This short video clip summarizes NOAA's annual State of the Climate Report for 2009. It presents a comprehensive summary of Earth's climate in 2009 and establishes the last decade as the warmest on record. Reduced extent of Arctic sea ice, glacier volume, and snow cover reflect the effects of rising global temperature.
This narrated slide show gives a brief overview of coral biology and how coral reefs are in danger from pollution, ocean temperature change, ocean acidification, and climate change. In addition, scientists discuss how taking cores from corals yields information on past changes in ocean temperature.
This video provides an overview of how computer models work. It explains the process of data assimilation, which is necessary to ensure that models are tied to reality. The video includes a discussion of weather models using the Goddard Earth Observing System (GEOS-5) model and climate models using the MERRA (Modern Era Retrospective Analysis for Research and Applications) technique.
A detailed Google Earth tour of glacier change over the last 50 years is given in class as an introduction. Students are then asked to select from a group of glaciers and create their own Google Earth tour exploring key characteristics and evident changes in that glacier.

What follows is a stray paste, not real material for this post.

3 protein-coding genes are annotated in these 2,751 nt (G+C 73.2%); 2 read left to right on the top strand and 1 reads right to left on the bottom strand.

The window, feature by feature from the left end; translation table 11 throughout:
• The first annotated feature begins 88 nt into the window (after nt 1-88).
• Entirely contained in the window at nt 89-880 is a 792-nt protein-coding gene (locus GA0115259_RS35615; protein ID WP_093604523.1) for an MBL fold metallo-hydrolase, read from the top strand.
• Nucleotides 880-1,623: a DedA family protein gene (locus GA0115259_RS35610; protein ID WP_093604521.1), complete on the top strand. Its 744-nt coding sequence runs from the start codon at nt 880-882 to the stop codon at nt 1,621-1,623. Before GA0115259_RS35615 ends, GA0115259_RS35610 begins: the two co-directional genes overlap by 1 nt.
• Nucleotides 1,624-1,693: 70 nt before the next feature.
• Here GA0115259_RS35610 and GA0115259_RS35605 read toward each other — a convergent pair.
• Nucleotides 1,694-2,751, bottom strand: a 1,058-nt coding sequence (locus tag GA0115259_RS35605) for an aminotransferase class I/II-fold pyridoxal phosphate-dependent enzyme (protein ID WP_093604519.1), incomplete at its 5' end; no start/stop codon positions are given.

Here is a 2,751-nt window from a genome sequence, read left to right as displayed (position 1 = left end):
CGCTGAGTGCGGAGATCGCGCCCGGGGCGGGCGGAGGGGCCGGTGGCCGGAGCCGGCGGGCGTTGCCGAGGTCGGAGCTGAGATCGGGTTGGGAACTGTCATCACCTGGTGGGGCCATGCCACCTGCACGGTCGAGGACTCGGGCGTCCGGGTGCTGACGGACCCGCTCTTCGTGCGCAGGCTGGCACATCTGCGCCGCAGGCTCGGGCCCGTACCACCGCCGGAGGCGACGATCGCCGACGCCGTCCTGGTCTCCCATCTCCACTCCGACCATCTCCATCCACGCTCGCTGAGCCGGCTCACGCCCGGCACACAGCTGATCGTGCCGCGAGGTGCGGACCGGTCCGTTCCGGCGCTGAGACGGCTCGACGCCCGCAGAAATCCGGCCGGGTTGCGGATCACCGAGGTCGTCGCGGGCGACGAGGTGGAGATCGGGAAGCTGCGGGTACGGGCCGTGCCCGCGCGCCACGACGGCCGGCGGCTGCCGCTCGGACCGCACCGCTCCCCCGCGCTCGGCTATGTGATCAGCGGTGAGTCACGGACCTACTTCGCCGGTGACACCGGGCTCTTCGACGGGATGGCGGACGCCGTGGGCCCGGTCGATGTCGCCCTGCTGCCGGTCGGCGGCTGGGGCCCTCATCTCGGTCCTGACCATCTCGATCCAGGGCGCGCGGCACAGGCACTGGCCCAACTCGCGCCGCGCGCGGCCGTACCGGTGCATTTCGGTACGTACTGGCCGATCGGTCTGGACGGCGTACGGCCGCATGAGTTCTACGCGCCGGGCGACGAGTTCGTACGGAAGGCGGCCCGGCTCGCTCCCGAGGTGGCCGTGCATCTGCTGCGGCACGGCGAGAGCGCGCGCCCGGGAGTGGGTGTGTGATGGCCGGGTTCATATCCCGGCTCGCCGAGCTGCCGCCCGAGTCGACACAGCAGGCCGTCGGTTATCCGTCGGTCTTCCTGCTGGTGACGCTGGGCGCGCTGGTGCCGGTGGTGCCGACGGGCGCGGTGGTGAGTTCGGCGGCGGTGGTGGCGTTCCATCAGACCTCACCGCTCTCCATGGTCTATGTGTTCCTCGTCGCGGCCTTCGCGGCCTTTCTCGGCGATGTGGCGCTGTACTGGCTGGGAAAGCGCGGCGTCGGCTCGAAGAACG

This video is narrated by climate scientist Richard Alley. It examines studies US Air Force conducted over 50 years ago on the warming effects of CO2 in the atmosphere and how that could impact missile warfare. The video then focuses on the Franz Josef glacier in New Zealand; the glacier is used to demonstrate glaciers formation, depth of snow fall in the past, and understand atmospheric gases and composition during the last Ice Age. Supplemental resources are available through the website.
This well-designed experiment compares CO2 impacts on salt water and fresh water. In a short demonstration, students examine how distilled water (i.e., pure water without any dissolved ions or compounds) and seawater are affected differently by increasing carbon dioxide in the air.
This video shows 15 years of data obtained via Polar-orbiting satellites that are able to detect subtle differences in ocean color, allowing scientists to see where there are higher concentrations of phytoplankton - a proxy for the concentration of chlorophyll in the ocean.
This interactive displays how climate variables are changing over time (temperature, CO2, Arctic sea ice, solar flux, etc.) in graphical form. Students can examine data over the last 20 years or archived data.